Tomorrow the other capacitors (get to try the new tester I got at the shack for this.) Also get to check the Pots and the two transformers if I can figure it out. After that all that is left I think is the micro switches that control the direction of feed. Oh and the pot for the speed control. All a good learning experience.
 

Bob Korves

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#17
Today I found a capacitor that had a broken leg. I can't imagine that it would have worked at all with that disconnected so I'm not totally sure that was like that before I started working on it.

Anyone have any idea what Watts the resistors are on that board? They all appear to be 1/2 watt but I'm not certain. I am however certain that Radio Shack doesn't have any of my needed resistors and the capacitors they had were 35 volt instead of 25v so that won't work either. Looks like I'll be ordering online. Bummer.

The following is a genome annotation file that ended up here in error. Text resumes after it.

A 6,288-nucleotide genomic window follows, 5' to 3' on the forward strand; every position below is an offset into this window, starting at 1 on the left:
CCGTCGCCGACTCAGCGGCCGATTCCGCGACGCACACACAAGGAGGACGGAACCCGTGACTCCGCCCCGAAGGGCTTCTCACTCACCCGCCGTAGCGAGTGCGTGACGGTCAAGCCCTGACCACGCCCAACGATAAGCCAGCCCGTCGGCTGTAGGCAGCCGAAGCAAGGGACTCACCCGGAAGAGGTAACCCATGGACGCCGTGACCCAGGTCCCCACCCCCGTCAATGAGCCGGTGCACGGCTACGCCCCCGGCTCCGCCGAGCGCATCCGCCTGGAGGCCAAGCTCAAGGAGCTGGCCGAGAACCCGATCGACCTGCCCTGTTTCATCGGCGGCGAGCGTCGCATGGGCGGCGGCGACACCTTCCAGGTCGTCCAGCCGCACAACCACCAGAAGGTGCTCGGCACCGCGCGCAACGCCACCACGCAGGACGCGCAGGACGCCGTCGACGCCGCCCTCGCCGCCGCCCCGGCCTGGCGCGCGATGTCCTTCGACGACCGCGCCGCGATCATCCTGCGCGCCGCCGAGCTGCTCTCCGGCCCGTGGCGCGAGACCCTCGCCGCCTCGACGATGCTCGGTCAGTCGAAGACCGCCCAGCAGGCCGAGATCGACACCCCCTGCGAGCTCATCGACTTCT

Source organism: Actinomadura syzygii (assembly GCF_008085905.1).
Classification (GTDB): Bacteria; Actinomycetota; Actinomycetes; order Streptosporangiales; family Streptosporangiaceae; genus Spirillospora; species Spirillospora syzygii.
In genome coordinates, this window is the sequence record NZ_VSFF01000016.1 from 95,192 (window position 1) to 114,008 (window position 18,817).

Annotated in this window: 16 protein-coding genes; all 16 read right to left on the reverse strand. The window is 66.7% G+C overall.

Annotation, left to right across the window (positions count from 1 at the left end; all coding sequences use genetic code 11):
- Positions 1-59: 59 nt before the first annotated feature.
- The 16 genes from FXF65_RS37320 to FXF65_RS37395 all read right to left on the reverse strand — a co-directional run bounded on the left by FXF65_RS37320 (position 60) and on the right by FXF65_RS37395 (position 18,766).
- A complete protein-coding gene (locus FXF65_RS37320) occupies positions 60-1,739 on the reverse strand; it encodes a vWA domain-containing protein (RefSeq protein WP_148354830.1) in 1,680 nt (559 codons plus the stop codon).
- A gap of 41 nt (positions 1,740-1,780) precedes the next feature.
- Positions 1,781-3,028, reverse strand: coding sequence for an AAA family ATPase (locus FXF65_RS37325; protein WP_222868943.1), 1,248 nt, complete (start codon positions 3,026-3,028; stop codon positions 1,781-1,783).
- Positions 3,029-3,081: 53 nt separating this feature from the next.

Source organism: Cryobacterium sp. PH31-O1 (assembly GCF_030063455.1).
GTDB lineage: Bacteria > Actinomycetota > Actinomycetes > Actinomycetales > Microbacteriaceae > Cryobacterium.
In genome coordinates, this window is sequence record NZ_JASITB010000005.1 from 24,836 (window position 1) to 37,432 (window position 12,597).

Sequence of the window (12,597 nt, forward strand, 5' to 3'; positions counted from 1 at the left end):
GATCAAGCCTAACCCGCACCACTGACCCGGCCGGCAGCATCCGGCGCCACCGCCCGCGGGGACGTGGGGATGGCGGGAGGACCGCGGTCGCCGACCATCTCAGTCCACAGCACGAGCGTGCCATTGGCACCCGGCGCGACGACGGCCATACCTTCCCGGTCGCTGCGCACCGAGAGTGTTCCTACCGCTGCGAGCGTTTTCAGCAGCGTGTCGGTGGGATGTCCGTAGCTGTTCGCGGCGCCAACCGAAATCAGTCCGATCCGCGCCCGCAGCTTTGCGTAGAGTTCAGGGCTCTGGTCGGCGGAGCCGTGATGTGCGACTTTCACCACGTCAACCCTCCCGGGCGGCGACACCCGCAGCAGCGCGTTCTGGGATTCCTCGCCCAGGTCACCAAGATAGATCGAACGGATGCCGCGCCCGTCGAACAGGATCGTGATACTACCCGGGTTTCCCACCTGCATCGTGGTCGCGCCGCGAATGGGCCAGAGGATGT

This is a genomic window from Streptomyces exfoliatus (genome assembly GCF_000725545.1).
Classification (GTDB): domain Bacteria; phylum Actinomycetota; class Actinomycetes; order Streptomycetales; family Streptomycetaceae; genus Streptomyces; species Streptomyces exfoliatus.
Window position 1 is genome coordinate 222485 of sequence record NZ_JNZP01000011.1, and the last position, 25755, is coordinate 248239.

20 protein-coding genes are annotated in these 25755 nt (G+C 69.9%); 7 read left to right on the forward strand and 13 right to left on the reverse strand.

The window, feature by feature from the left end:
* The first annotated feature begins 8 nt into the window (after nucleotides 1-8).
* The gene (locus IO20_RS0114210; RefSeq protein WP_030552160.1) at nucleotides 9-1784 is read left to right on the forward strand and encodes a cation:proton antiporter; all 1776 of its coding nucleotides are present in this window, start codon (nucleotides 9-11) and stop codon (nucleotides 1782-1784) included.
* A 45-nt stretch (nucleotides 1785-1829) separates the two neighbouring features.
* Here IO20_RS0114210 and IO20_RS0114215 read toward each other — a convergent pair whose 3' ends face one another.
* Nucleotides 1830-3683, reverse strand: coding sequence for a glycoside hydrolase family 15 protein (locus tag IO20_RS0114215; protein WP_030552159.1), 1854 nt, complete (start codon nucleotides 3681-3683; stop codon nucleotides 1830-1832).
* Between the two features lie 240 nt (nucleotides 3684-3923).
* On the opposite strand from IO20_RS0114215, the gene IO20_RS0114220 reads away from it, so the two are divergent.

All the diodes seem to be OK I checked those today. Also pulled the motor apart again and cleaned it more thoroughly with the contact cleaner. The commutator was dinged up and worn unevenly. So I put it on the Logan and turned it down a few hairs and then cleaned it up with some 600 grit sand paper.

Tomorrow the other capacitors (get to try the new tester I got at the shack for this.) Also get to check the Pots and the two transformers if I can figure it out. After that all that is left I think is the micro switches that control the direction of feed. Oh and the pot for the speed control. All a good learning experience.
Wattage on the resistors does not matter as long as you go with the same or higher rating and they can physically fit. The higher voltage rating for a capacitor is a good thing, can handle higher transient peaks. Again, don't go lower, make sure it will fit where it needs to go.
 

chips&more

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#18
Wattage on the resistors does not matter as long as you go with the same or higher rating and they can physically fit. The higher voltage rating for a capacitor is a good thing, can handle higher transient peaks. Again, don't go lower, make sure it will fit where it needs to go.